Or consider this quote from Paul Krugman:

billionaires have always loved the doctrines in question, which offer a rationale for policies that serve their interests….And now the same people effectively own a whole political party.

And in reaction to the election results, Bill O'Reilly opined that the reason that Obama gets support is that

There are 50% of the voting public who want stuff.  They want things. And who is going to give them things? President Obama.

What these three quotes have in common is that they all make a common  mistake about how we view the motivations of others.  Chip and Dan Heath call this "getting out of Maslow's basement", which refers to Maslow's hierarchy of needs depicted below.

Maslow's idea was that motivation can be grouped from lower level needs such as wanting "stuff" to higher order needs like caring about others, fulfilling values, etc.   The implication of O'Reilly, Palin, Krugman, and many partisans, is that the other side is motivated by these lower level needs.  It is a common mistake, made in many domains to believe that others are motivated by lower level needs. Chip and Dan Heath have shown that we all assume that other people are motivated by lower level needs, but that we ourselves are motivated by higher order needs.  The truth is that most everyone is actually motivated by higher order needs. In the below video, they explain one of many studies showing this.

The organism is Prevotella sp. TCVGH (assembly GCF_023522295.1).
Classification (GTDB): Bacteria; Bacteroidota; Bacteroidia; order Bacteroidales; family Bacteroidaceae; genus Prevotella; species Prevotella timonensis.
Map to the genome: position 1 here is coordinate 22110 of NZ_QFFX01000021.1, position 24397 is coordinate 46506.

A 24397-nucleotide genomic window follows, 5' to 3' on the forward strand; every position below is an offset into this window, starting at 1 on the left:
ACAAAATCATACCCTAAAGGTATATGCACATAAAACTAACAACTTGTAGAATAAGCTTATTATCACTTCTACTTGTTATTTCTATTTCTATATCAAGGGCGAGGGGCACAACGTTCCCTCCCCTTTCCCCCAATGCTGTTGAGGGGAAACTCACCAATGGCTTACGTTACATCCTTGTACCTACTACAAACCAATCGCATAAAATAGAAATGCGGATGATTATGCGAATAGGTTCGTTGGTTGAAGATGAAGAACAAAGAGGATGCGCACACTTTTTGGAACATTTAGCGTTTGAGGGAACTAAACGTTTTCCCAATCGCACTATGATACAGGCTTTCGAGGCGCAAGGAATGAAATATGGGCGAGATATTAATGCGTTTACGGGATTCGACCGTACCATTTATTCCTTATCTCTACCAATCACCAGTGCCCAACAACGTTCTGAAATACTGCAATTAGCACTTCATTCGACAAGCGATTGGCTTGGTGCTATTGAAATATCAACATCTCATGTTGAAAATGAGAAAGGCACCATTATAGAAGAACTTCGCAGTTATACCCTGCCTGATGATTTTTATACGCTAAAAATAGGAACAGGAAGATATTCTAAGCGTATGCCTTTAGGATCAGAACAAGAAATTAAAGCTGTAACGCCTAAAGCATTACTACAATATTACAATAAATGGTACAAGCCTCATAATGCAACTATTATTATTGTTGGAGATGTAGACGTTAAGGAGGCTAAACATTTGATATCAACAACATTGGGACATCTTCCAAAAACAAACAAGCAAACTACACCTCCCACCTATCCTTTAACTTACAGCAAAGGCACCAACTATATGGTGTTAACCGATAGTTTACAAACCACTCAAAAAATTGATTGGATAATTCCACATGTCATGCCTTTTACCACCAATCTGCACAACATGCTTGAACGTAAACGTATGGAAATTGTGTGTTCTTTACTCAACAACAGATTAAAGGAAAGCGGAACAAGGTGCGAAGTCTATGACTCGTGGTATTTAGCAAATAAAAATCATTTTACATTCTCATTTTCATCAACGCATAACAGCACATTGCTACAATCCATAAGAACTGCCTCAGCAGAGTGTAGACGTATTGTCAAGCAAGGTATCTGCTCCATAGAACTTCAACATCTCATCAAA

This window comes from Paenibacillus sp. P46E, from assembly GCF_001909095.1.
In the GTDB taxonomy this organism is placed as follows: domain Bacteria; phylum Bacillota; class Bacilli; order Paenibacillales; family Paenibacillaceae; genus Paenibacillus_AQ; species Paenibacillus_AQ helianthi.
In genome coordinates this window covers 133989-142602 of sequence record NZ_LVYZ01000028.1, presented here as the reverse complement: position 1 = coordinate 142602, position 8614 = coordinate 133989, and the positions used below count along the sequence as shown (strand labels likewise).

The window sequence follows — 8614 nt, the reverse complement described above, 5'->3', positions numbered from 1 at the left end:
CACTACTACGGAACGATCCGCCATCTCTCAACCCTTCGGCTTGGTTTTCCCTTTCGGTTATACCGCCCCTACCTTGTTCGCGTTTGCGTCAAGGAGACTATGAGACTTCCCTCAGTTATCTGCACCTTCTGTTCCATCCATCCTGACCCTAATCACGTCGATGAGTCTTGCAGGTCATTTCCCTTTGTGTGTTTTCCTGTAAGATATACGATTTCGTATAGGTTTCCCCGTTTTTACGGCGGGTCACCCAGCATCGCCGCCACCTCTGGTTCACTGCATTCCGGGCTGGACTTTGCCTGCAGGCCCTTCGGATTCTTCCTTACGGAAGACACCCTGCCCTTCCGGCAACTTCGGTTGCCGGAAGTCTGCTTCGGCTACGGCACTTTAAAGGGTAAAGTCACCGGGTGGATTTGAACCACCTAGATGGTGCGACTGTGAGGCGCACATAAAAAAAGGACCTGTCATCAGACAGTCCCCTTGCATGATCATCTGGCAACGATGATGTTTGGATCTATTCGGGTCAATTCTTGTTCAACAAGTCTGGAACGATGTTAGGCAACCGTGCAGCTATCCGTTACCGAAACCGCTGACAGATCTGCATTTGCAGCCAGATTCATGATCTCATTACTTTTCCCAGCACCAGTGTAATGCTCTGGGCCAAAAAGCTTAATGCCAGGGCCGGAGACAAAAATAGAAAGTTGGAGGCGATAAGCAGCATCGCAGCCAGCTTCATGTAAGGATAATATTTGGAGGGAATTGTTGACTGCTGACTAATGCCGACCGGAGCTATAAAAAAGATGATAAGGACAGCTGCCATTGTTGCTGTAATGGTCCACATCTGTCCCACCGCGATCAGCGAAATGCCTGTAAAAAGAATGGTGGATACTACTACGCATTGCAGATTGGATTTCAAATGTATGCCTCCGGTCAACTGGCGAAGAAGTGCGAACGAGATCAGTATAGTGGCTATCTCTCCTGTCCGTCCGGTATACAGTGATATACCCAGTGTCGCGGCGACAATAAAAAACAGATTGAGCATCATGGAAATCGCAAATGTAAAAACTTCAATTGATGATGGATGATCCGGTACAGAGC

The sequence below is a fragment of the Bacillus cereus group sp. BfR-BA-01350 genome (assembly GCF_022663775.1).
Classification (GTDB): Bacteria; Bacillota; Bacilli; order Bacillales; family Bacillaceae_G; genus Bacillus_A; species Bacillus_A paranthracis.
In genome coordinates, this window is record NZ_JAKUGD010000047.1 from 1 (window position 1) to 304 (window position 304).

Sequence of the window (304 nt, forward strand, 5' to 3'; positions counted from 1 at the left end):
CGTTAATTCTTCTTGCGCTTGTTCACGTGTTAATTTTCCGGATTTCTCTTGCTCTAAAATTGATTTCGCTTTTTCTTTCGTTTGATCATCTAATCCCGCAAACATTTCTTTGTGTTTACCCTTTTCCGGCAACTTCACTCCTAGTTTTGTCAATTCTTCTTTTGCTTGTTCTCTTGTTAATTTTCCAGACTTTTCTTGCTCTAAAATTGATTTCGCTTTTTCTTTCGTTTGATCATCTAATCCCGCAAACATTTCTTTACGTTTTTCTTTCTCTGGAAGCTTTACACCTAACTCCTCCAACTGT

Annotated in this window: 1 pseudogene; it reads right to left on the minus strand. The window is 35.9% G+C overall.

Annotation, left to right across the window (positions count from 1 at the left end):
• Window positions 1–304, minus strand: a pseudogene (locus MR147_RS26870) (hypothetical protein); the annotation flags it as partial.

It is easy to let partisanship help you impugn the motives of others.  And there is no doubt that some amount of self-interest helps shape our values.  However, most people who care enough to vote do so out of higher order considerations.  Indeed, nobody stands in an 8 hour line to vote out of self-interest. They really do want to help the poor or promote economic growth and freedom.  And if we ever want to fulfill the bipartisanship we desire in the world, we would do well to understand the sincere motivations of others. – Ravi Iyer

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Be the Bipartisanship you wish to see in the World by Supporting our next President